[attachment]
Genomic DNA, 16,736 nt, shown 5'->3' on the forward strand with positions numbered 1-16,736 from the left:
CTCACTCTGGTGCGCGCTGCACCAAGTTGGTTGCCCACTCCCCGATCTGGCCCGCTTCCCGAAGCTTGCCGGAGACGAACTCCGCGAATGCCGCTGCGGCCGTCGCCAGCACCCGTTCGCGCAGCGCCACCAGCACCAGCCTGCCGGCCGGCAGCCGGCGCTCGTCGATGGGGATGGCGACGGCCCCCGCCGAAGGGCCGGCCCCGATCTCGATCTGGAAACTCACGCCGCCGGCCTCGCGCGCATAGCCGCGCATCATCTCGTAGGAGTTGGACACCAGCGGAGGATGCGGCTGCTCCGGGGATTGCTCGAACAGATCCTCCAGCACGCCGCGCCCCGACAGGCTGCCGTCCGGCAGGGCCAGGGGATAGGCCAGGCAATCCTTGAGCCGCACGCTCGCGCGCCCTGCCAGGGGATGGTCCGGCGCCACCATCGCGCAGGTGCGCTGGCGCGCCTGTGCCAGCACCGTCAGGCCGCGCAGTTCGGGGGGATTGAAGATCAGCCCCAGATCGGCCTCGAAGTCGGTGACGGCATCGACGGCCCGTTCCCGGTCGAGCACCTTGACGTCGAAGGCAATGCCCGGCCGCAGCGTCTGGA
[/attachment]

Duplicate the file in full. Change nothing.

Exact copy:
Genomic DNA, 16,736 nt, shown 5'->3' on the forward strand with positions numbered 1-16,736 from the left:
CTCACTCTGGTGCGCGCTGCACCAAGTTGGTTGCCCACTCCCCGATCTGGCCCGCTTCCCGAAGCTTGCCGGAGACGAACTCCGCGAATGCCGCTGCGGCCGTCGCCAGCACCCGTTCGCGCAGCGCCACCAGCACCAGCCTGCCGGCCGGCAGCCGGCGCTCGTCGATGGGGATGGCGACGGCCCCCGCCGAAGGGCCGGCCCCGATCTCGATCTGGAAACTCACGCCGCCGGCCTCGCGCGCATAGCCGCGCATCATCTCGTAGGAGTTGGACACCAGCGGAGGATGCGGCTGCTCCGGGGATTGCTCGAACAGATCCTCCAGCACGCCGCGCCCCGACAGGCTGCCGTCCGGCAGGGCCAGGGGATAGGCCAGGCAATCCTTGAGCCGCACGCTCGCGCGCCCTGCCAGGGGATGGTCCGGCGCCACCATCGCGCAGGTGCGCTGGCGCGCCTGTGCCAGCACCGTCAGGCCGCGCAGTTCGGGGGGATTGAAGATCAGCCCCAGATCGGCCTCGAAGTCGGTGACGGCATCGACGGCCCGTTCCCGGTCGAGCACCTTGACGTCGAAGGCAATGCCCGGCCGCAGCGTCTGGA